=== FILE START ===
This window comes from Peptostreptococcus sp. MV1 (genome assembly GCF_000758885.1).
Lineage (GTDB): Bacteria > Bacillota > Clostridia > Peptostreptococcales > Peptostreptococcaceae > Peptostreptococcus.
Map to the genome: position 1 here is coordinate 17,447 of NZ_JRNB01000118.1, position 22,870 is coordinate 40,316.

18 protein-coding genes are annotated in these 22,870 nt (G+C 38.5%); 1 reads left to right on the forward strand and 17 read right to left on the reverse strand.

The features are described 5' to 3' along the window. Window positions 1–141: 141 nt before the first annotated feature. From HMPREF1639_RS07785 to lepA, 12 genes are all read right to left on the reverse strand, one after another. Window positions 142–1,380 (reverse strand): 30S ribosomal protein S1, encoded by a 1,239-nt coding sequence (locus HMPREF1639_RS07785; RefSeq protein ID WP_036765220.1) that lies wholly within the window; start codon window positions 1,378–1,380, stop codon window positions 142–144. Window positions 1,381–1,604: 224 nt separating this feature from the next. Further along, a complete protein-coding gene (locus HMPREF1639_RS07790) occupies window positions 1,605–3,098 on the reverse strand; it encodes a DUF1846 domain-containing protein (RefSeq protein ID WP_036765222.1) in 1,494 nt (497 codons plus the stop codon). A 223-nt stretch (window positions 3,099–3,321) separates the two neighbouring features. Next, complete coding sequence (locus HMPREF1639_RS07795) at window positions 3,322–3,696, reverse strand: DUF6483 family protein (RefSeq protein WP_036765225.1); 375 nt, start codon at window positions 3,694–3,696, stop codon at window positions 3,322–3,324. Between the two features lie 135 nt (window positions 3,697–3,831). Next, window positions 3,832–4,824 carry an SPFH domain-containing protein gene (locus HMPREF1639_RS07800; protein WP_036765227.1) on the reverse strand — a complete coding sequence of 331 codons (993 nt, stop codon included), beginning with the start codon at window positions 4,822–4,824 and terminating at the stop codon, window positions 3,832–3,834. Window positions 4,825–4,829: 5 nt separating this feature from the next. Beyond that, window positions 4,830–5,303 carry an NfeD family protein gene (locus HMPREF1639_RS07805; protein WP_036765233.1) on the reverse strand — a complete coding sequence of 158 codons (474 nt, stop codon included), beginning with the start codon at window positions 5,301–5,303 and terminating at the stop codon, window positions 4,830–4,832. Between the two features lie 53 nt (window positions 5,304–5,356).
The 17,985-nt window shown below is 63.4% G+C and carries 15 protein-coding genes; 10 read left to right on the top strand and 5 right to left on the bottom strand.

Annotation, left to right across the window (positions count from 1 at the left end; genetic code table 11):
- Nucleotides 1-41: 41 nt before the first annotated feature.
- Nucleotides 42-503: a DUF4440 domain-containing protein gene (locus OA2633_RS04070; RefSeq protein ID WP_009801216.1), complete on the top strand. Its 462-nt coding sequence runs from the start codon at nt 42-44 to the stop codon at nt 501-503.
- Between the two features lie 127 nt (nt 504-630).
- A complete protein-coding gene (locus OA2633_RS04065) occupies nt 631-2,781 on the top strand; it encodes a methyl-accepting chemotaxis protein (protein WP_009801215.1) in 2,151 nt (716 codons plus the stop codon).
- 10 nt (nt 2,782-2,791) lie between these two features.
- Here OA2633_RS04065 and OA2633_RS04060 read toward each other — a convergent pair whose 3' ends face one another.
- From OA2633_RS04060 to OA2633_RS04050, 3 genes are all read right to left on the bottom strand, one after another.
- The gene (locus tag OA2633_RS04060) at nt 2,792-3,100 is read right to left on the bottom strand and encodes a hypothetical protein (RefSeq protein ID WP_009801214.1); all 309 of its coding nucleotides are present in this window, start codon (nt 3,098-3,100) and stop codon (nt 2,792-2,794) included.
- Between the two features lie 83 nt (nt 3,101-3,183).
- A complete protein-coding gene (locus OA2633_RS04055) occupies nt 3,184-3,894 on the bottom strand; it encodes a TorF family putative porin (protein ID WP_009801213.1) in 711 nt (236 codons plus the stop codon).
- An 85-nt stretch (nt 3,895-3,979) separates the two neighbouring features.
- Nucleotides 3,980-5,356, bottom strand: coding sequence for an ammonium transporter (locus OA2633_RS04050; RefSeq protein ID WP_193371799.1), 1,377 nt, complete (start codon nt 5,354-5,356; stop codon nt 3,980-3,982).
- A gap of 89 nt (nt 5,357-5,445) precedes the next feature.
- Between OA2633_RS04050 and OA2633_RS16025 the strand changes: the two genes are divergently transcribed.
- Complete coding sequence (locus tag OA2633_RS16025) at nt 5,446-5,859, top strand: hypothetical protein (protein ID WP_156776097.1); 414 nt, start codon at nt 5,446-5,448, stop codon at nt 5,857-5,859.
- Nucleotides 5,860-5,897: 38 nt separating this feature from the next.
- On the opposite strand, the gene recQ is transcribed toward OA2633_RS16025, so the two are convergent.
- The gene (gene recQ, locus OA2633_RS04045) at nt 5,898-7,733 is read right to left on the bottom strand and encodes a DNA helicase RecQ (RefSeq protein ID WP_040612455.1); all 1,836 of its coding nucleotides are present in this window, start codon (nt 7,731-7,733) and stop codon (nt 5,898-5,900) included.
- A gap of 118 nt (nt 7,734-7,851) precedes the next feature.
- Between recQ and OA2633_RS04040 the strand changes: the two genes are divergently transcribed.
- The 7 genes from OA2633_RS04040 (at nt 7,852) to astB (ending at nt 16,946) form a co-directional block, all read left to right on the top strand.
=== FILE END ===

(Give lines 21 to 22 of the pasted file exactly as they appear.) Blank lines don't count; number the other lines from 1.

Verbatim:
- Between OA2633_RS04050 and OA2633_RS16025 the strand changes: the two genes are divergently transcribed.
- Complete coding sequence (locus tag OA2633_RS16025) at nt 5,446-5,859, top strand: hypothetical protein (protein ID WP_156776097.1); 414 nt, start codon at nt 5,446-5,448, stop codon at nt 5,857-5,859.